Morphogen receptor genes and metamorphogenes

Skeleton keys to metamorphosis

Frederick S. Kaplan, Jay Groppe, Robert Pignolo, Eileen M. Shore

Research output: Chapter in Book/Report/Conference proceedingConference contribution

29 Citations (Scopus)

Abstract

Morphogen receptors are nodal points in signal transduction pathways that regulate morphogenesis during embryonic development. A recent discovery identified a recurrent missense mutation in a gene encoding a morphogen receptor responsible for the elusive process of skeletal metamorphosis in humans. Metamorphosis, the postnatal transformation of one normal tissue or organ system into another, is a biological process rarely seen in higher vertebrates or mammals, but exemplified pathologically by the disabling autosomal dominant disorder, fibrodysplasia ossificans progressiva (FOP). Individuals with FOP experience episodes of spontaneous or trauma-induced metamorphosis that convert normal functioning aponeuroses, fascia, ligaments, tendons, and skeletal muscles into a highly ramified and disabling second skeleton of heterotopic bone. The recurrent single nucleotide missense mutation in the gene encoding activin receptor IA/activin-like kinase 2 (ACVR1/ALK2), a bone morphogenetic protein (BMP) type I receptor that causes FOP in all classically affected individuals worldwide, is one of the most specific disease-causing mutations in the human genome and the first identified human metamorphogene. These findings provide deep insight into a signaling pathway that regulates tissue and organ stability following morphogenesis, and that when dysregulated in a specific manner, orchestrates the metamorphosis of one normal tissue or organ system into another. The study of skeletal metamorphosis in FOP provides profound insight into the molecular mechanisms that ensure phenotypic stability following morphogenesis and that ordinarily lay deeply hidden in the highly conserved signaling pathways that regulate cell fate. Such insight is applicable to a broad range of human afflictions.

Original languageEnglish (US)
Title of host publicationSkeletal Biology and Medicine, Part A
Subtitle of host publicationAspects of Bone Morphogenesis and Remodeling
PublisherBlackwell Publishing Inc.
Pages113-133
Number of pages21
ISBN (Print)9781573316842
DOIs
StatePublished - Jan 1 2007
Externally publishedYes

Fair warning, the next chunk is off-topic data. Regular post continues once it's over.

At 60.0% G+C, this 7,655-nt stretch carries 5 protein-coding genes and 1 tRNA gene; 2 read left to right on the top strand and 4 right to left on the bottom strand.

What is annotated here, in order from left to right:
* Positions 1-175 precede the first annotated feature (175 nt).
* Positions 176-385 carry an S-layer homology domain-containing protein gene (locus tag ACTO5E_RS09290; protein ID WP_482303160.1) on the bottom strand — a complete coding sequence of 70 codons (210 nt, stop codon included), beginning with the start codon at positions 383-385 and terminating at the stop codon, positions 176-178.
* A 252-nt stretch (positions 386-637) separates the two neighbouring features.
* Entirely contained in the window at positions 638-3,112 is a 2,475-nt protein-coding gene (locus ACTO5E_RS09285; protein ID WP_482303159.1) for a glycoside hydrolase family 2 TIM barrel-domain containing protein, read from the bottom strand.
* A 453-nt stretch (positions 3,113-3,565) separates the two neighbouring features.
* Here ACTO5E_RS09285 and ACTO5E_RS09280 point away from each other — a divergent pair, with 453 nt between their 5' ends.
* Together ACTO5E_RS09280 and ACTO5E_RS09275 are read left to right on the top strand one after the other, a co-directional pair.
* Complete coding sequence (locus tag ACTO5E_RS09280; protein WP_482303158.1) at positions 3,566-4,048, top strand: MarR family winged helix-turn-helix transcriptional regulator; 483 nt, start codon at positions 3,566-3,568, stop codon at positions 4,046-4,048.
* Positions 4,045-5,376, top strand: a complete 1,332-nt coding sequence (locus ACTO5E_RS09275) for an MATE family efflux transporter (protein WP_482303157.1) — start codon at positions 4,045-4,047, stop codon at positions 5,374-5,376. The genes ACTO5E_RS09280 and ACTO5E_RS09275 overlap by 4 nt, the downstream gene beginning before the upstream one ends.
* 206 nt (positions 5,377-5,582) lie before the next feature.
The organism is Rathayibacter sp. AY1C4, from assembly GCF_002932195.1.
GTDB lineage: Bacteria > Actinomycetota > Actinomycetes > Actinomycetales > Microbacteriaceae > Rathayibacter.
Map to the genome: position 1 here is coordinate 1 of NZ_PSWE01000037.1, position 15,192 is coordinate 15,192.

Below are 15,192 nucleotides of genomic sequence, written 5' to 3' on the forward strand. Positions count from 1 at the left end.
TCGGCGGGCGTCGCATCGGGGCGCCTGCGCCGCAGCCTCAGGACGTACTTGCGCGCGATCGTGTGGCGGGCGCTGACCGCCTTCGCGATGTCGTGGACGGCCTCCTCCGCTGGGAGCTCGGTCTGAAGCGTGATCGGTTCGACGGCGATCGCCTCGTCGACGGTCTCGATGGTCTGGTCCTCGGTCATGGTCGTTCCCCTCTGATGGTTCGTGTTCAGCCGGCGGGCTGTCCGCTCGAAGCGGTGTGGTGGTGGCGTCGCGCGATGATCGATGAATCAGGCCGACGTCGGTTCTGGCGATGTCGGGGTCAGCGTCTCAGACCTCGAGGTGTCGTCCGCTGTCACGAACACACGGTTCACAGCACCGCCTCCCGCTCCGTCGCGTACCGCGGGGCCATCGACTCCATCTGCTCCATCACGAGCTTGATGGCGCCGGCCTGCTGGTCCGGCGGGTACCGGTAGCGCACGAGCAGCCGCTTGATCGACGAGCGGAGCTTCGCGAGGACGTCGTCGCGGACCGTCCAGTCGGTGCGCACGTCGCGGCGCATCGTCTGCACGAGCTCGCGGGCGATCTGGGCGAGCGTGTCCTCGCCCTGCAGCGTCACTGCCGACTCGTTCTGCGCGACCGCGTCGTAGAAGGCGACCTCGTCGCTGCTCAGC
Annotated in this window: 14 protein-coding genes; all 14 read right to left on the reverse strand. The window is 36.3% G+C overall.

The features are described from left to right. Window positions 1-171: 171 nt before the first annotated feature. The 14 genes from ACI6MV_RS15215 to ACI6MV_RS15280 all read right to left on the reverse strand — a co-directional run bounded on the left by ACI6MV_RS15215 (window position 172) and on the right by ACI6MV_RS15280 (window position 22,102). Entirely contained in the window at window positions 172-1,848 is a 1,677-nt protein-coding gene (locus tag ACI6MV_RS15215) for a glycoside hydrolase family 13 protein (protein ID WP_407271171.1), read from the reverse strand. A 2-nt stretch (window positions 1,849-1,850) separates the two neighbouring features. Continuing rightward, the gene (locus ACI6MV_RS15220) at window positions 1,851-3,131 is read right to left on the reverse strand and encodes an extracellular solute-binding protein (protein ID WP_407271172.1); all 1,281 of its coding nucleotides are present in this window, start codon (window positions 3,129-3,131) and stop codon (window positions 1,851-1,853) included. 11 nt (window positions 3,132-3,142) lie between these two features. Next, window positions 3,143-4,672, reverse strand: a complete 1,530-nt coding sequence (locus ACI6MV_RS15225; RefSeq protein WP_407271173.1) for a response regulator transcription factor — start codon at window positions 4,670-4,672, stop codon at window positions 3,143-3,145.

Publication series

NameAnnals of the New York Academy of Sciences
Volume1116
ISSN (Print)0077-8923
ISSN (Electronic)1749-6632

Fingerprint

Myositis Ossificans
Skeleton
Gene encoding
Genes
Morphogenesis
Tissue
Type I Bone Morphogenetic Protein Receptors
Missense Mutation
Activin Receptors
Activins
Signal transduction
Mammals
Ligaments
Tendons
Biological Phenomena
Muscle
Fascia
Bone
Human Genome
Phosphotransferases

Keywords

  • ACVR1
  • BMP
  • BMP receptor
  • BMP signaling pathways
  • Bone morphogenetic protein
  • Fibrodysplasia ossificans progressiva
  • Heterotopic ossification
  • Metamorphogene
  • Metamorphosis
  • Morphogen
  • Morphogen receptor

ASJC Scopus subject areas

  • Neuroscience(all)
  • Biochemistry, Genetics and Molecular Biology(all)
  • History and Philosophy of Science

Cite this

Kaplan, F. S., Groppe, J., Pignolo, R., & Shore, E. M. (2007). Morphogen receptor genes and metamorphogenes: Skeleton keys to metamorphosis. In Skeletal Biology and Medicine, Part A: Aspects of Bone Morphogenesis and Remodeling (pp. 113-133). (Annals of the New York Academy of Sciences; Vol. 1116). Blackwell Publishing Inc.. https://doi.org/10.1196/annals.1402.039

Morphogen receptor genes and metamorphogenes : Skeleton keys to metamorphosis. / Kaplan, Frederick S.; Groppe, Jay; Pignolo, Robert; Shore, Eileen M.

Skeletal Biology and Medicine, Part A: Aspects of Bone Morphogenesis and Remodeling. Blackwell Publishing Inc., 2007. p. 113-133 (Annals of the New York Academy of Sciences; Vol. 1116).

Research output: Chapter in Book/Report/Conference proceedingConference contribution